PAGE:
ready." The day that they swore that the government were already well, what ready to start because we knew that
this, you know, toxic cocktail of fascist religious people and corrupt people. It's going to blow. We knew that and
we knew that what they want to do to the justice system in Israel, it was just a matter of time. And we started to
work on building this bigger movement, you know. Because if Balfour was just about Bibi, now we fight about
something different. We made it like dictatorship against democracy. So if you support this government, you support
a dictator. And if you support us, you support democracy. And it was very effective because every Israeli actually
thinks of himself as Democrats. Because we were born Democrats. We don't know how not to be Democrats. This is a
democratic country. So everyone feels and believe that he is a Democrat. And we show them you know, the other side
that there are not really Democrats if they let one person control all three establishments. Yes, exactly.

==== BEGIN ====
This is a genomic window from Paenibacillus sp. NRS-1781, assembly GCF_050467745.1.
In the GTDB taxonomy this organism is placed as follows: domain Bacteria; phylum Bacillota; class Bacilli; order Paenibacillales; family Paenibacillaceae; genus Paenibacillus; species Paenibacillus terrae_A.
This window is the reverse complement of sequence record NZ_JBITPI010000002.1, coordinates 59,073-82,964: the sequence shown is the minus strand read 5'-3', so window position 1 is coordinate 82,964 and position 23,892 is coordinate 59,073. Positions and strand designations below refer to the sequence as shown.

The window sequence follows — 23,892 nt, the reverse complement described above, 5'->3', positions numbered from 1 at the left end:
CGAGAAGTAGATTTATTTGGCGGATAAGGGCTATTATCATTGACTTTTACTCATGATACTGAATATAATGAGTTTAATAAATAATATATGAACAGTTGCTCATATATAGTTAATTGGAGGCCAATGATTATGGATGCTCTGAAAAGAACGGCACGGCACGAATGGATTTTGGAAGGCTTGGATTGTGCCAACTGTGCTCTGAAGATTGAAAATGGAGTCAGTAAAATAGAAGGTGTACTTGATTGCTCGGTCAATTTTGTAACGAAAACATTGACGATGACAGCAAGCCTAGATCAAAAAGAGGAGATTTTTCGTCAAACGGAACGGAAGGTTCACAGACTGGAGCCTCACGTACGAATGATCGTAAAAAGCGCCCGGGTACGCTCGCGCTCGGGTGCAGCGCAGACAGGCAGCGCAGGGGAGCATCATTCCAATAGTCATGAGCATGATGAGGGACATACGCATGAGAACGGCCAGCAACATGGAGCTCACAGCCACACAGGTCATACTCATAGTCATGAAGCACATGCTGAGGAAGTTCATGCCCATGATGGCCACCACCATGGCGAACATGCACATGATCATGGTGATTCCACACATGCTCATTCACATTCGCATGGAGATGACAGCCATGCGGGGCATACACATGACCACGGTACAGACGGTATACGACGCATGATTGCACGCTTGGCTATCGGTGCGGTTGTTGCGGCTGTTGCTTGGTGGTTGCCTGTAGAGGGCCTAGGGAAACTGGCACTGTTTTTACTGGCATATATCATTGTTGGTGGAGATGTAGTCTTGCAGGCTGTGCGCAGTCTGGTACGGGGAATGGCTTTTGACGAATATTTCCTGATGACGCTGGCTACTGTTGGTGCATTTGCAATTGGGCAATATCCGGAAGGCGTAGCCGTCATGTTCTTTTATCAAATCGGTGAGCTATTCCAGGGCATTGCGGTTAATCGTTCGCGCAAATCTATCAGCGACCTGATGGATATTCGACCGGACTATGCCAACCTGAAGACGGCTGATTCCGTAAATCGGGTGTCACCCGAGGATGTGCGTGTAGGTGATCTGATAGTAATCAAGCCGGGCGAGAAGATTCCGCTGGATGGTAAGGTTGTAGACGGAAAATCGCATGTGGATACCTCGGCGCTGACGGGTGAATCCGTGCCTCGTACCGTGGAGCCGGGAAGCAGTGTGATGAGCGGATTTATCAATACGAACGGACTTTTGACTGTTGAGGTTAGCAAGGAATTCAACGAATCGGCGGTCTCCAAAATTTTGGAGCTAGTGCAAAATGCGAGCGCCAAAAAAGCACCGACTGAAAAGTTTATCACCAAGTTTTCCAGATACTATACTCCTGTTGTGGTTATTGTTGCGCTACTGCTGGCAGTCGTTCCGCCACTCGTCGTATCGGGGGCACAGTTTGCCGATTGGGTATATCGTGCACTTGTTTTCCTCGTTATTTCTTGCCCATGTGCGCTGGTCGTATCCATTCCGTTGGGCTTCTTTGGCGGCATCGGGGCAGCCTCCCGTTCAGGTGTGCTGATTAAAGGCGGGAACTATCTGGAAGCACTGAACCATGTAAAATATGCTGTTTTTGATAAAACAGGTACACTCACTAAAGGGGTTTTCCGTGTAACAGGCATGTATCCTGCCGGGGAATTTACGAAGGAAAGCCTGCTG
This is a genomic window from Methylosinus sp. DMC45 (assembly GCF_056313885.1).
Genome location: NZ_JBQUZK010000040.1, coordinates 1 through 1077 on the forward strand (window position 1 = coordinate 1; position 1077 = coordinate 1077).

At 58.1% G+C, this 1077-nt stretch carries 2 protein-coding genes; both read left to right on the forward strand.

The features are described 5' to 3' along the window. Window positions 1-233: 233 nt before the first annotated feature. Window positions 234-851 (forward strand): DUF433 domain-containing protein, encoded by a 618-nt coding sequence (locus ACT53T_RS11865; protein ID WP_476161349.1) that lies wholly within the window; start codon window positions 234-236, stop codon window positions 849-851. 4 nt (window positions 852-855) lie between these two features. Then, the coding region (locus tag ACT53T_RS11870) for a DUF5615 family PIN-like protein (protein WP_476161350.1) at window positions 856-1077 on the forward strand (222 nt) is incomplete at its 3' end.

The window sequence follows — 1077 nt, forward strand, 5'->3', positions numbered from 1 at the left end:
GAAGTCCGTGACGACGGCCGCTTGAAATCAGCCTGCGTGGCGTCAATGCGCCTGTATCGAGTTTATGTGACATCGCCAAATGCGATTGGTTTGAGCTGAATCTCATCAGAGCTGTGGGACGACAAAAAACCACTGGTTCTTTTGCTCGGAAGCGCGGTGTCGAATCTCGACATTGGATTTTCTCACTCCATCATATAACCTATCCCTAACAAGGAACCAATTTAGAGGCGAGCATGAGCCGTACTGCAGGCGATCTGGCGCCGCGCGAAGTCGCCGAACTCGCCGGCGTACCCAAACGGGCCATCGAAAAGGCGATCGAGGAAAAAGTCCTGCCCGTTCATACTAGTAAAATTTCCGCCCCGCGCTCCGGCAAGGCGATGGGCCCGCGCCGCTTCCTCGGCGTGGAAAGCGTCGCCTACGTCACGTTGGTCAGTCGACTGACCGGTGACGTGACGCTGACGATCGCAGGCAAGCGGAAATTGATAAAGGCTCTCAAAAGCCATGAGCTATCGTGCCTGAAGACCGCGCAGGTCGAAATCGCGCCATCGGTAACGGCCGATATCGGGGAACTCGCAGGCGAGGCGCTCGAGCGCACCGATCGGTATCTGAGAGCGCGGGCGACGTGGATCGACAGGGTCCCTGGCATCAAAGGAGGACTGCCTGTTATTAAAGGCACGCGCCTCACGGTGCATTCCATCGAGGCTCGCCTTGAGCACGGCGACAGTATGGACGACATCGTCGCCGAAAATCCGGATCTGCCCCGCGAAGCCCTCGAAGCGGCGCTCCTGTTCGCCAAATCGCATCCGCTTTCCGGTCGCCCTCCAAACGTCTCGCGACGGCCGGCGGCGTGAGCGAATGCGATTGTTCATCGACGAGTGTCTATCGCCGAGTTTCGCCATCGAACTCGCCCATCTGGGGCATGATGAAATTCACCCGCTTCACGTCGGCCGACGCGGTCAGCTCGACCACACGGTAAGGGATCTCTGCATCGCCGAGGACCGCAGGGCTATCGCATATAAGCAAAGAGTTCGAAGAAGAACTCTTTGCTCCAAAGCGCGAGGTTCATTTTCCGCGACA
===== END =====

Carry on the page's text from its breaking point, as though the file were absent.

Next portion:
Limor, just as a follow up real quick. Is there a leader to the movement or is there some kind of a
committee? I saw some people referring to something called “mateh hamavaak,” like the headquarters of the struggle.
How does it work?
Mateh Hamaavak is not a collaboration of all the organization. It's not a body of it, doesn't make any
decisions. We made the decisions like the organization made the decision decisions. He's just, you know, giving us
the back. If we need things or money, the connection between some organization and also new organizations,
that comes to the protest, Like, for example, doctors. They built a group of 2,000 doctors they want to join, they
don't know how to get to me or to someone else. So they connect to the mateh, to the headquarters, and they make
the connections and it's working fantastic. But still, we are the ones the organization, the organic organization
from Balfour and some of the new ones as well. We are the ones that making the decisions. Were the one that build